9am Lowdown: Tyrie expresses concern over MTD
Good morning. Here is Thursday’s 9am Lowdown.
Tyrie expresses concern over MTD
The chairman of the Treasury committee has written to David Gauke to express his concern over the “extra burden” the government’s Making Tax Digital plans will place on small businesses.
In his letter to Gauke, MP Andrew Tyrie used the recent ICAEW survey which suggested 75% of all businesses, and 82% of sole traders, would have to change their record keeping systems to comply with the changes to argue that “the vast majority of businesses may face increased compliance costs”.
Before the MTD proposals are implemented, Tyrie said the government now needs to “provide a comprehensive impact assessment.”
Commenting on the correspondence, Tyrie said: “Many businesses are now very concerned that the need to establish and maintain a digital account will be mandatory, and at considerable cost to them. So a reassurance is needed from the government that no changes at all will be imposed until all three of the above have taken place will also help.
“No doubt Making Tax Digital is the future. But businesses and their customers should not be expected to foot the bill for the transition.”
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Accountant addicted to gambling takes own life
The city accountant who took his own life by jumping from the top of PwC’s London South Bank offices struggled with gambling addiction, says his father.
According to The Guardian, Joshua Jones who had been working as a graduate associate at PwC owed a total of £30,000 to banks and loan companies in order to fund his gambling addiction. His father has urged online betting sites to take action. “How many more deaths are needed before gambling addiction is taken more seriously?” Jones told the Evening Standard, encouraging websites to exclude gambling addicts like his son.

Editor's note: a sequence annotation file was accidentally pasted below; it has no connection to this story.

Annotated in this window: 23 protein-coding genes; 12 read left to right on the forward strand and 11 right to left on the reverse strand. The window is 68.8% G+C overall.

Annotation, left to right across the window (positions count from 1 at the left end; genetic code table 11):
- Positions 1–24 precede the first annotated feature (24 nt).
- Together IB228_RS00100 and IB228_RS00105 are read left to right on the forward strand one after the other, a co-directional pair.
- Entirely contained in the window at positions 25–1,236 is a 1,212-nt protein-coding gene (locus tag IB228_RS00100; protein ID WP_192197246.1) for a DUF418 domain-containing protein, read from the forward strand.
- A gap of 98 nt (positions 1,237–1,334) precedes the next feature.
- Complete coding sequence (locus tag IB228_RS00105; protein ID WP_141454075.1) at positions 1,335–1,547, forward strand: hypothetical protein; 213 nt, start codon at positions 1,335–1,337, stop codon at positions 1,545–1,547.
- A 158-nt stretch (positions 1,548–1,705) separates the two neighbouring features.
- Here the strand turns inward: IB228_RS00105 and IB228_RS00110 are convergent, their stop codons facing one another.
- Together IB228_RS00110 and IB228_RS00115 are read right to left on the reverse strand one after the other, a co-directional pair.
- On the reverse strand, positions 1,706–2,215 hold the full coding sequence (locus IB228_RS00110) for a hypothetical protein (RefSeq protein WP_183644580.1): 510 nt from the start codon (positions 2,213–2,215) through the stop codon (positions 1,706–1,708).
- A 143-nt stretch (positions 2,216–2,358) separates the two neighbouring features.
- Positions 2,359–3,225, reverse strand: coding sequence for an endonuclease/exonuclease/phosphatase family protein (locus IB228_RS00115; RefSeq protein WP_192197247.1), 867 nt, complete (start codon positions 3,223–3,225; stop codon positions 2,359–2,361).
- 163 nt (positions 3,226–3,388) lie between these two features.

PwC said in a statement: “Josh was a wonderful young man. Those colleagues who were fortunate enough to work alongside him feel a great loss.”
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Overcome negative self talk
Negative self talk can stop you achieving your full potential and can lead to increased stress, says CABA.
Writing on AccountingWEB, CABA said: If you tell yourself enough times that you’re not good enough, clever enough or confident enough to do something – finding a great new job, perhaps, meeting your ideal partner or losing weight by starting a new diet – there’s a good chance you’ll talk yourself out of even trying.
If you catch yourself always thinking something is your fault, or telling yourself that you’re not good enough, the accounting charity suggests writing down your negative thoughts and question how accurate they are, and consider what a positive person would say.
For more tips on overcoming negative thoughts, head across to CABA’s AccountingWEB suppliers’ page.
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